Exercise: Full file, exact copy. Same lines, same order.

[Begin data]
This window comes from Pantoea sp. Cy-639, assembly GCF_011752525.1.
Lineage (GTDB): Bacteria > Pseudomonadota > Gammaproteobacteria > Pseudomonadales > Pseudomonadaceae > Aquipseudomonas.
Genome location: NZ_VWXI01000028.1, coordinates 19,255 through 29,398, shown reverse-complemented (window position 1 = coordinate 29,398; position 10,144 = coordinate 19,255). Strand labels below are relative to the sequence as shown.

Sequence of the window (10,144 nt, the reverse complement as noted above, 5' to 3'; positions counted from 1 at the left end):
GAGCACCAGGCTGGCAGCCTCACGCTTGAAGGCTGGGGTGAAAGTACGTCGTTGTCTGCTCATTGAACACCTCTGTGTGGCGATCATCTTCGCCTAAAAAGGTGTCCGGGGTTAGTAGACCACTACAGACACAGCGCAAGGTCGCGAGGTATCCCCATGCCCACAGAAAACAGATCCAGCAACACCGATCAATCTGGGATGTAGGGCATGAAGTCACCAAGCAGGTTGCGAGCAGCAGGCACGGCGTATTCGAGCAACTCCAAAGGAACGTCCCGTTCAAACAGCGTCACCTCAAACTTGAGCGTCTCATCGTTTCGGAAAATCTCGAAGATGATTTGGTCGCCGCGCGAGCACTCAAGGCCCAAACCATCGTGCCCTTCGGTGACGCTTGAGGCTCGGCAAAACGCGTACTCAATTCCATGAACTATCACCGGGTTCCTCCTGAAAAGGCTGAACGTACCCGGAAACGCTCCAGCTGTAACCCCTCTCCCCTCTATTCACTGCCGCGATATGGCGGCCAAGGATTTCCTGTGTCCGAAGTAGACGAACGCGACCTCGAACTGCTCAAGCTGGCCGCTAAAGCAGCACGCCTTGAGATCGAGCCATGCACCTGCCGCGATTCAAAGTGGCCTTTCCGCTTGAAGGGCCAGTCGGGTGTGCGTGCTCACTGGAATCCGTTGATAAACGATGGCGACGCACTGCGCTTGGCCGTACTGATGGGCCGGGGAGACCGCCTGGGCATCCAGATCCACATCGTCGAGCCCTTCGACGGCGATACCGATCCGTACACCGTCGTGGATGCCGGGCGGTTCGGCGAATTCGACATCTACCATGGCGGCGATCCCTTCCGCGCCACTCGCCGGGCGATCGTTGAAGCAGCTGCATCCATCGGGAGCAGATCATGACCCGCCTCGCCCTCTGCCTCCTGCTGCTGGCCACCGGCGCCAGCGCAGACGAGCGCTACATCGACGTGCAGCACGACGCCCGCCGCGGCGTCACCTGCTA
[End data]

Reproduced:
This window comes from Pantoea sp. Cy-639, assembly GCF_011752525.1.
Lineage (GTDB): Bacteria > Pseudomonadota > Gammaproteobacteria > Pseudomonadales > Pseudomonadaceae > Aquipseudomonas.
Genome location: NZ_VWXI01000028.1, coordinates 19,255 through 29,398, shown reverse-complemented (window position 1 = coordinate 29,398; position 10,144 = coordinate 19,255). Strand labels below are relative to the sequence as shown.

Sequence of the window (10,144 nt, the reverse complement as noted above, 5' to 3'; positions counted from 1 at the left end):
GAGCACCAGGCTGGCAGCCTCACGCTTGAAGGCTGGGGTGAAAGTACGTCGTTGTCTGCTCATTGAACACCTCTGTGTGGCGATCATCTTCGCCTAAAAAGGTGTCCGGGGTTAGTAGACCACTACAGACACAGCGCAAGGTCGCGAGGTATCCCCATGCCCACAGAAAACAGATCCAGCAACACCGATCAATCTGGGATGTAGGGCATGAAGTCACCAAGCAGGTTGCGAGCAGCAGGCACGGCGTATTCGAGCAACTCCAAAGGAACGTCCCGTTCAAACAGCGTCACCTCAAACTTGAGCGTCTCATCGTTTCGGAAAATCTCGAAGATGATTTGGTCGCCGCGCGAGCACTCAAGGCCCAAACCATCGTGCCCTTCGGTGACGCTTGAGGCTCGGCAAAACGCGTACTCAATTCCATGAACTATCACCGGGTTCCTCCTGAAAAGGCTGAACGTACCCGGAAACGCTCCAGCTGTAACCCCTCTCCCCTCTATTCACTGCCGCGATATGGCGGCCAAGGATTTCCTGTGTCCGAAGTAGACGAACGCGACCTCGAACTGCTCAAGCTGGCCGCTAAAGCAGCACGCCTTGAGATCGAGCCATGCACCTGCCGCGATTCAAAGTGGCCTTTCCGCTTGAAGGGCCAGTCGGGTGTGCGTGCTCACTGGAATCCGTTGATAAACGATGGCGACGCACTGCGCTTGGCCGTACTGATGGGCCGGGGAGACCGCCTGGGCATCCAGATCCACATCGTCGAGCCCTTCGACGGCGATACCGATCCGTACACCGTCGTGGATGCCGGGCGGTTCGGCGAATTCGACATCTACCATGGCGGCGATCCCTTCCGCGCCACTCGCCGGGCGATCGTTGAAGCAGCTGCATCCATCGGGAGCAGATCATGACCCGCCTCGCCCTCTGCCTCCTGCTGCTGGCCACCGGCGCCAGCGCAGACGAGCGCTACATCGACGTGCAGCACGACGCCCGCCGCGGCGTCACCTGCTA